With Star Wars Forces of Destiny, there has been a great disturbance in the force. Have you felt it? The old order has been subverted.
Star Wars is for girls too.
I obviously knew this already, but Star Wars licensees seemingly didn’t share my opinion. I started this blog (in 2014) in part in frustration at the way Star Wars was being marketed as something just for boys. It was maddening because I knew this was crap. I witnessed first hand how my daughter was engaging with the galaxy far, far away. I also marvelled at the passion of the growing Star Wars fangirl community, who were longtime fans.
I wrote a flippant post a few years ago, listing all the ways Hasbro (and by extension Star Wars) could increase their sales and market share with one simple change – treat Star Wars as a brand for girls too.
Well, it seems they got the memo.
In only my wildest dreams did I imagine that something like Star Wars Forces of Destiny would be created.
Star Wars Forces of Destiny is a sub-brand within the Star Wars line that focuses on the female characters in the galaxy far, far away. Kathleen Kennedy, the President of Lucasfilm, says: “Star Wars Forces of Destiny is for anyone who has been inspired by Leia’s heroism, Rey’s courage, or Ahsoka’s tenacity…. It is a fun new way for people to experience Star Wars.”
There are dolls, books, accessories, and more – such as this series of animated shorts, voiced by (where possible) the original actors such as Daisy Ridley, Felicity Jones, and Ashley Eckstein.
It may not be labelled Star Wars for girls (and thank goodness for that), but the intention is clear – to create an offering targeted at enticing more girls, and reinforcing the message “Hey, sorry about that whole Star Wars is only for boys crap we once pulled.”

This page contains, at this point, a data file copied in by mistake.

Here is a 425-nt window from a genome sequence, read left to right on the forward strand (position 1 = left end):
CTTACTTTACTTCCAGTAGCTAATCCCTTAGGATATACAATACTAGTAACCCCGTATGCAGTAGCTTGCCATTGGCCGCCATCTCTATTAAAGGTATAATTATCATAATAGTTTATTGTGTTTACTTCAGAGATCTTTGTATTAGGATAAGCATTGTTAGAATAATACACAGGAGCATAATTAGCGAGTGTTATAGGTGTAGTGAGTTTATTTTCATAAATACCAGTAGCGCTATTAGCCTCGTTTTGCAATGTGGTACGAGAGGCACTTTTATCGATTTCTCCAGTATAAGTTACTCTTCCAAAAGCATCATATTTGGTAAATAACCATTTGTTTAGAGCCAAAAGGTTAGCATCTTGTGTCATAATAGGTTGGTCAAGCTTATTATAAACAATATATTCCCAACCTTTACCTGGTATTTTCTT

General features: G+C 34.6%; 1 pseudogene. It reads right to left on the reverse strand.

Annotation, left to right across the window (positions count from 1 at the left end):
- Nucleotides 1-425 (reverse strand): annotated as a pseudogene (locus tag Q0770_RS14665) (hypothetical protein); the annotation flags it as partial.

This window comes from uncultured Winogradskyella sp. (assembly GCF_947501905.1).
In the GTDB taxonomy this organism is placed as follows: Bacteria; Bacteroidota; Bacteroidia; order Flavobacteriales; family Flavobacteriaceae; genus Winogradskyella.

Of course, we the (progressive) fans already knew that. We knew that Star Wars was for everyone who liked it, and that included lots of girls. Only, this was not reflected in the majority of Star Wars marketing, products, and content.
Disney bought Lucasfilm in 2012. Prior to that, the Star Wars saga had become a way to peddle goods to middle-aged men (*cough *cough *like me *cough *cough). It’s great that not only is Star Wars becoming something for children again, but that they are targeting girls in such an overt way.
Star Wars Forces of Destiny: The male backlash
All too predictably, like any attempt to reset historic bias against women and girls, some of the less enlightened incumbent men have reacted strongly against it.
“This is just SJW (social justice warrior) feminist sexist propaganda” is an accurate paraphrase of the middle-aged male Star Wars fans, upset at the encroachment of females into what they see as their space.
Star Wars dudebros, get this into your thick skulls – Star Wars Forces of Destiny isn’t aimed at you. Hell, it isn’t even really aimed at women. They’ve made this for little girls. Sure, like anything Star Wars, it’s for everyone, but the fans in mind for this are young girls. You don’t like it? In the words of Obi-Wan, “Move along”.
And think about this – by angrily trolling Star Wars fangirls about how much you hate this, are you acting like the female led Rebellion & Resistance fighting for positive change in the galaxy? Or the alt-right villains, headed up by a series of toxic males?
We were sent these toys by Hasbro in exchange for writing about Star Wars Forces of Destiny.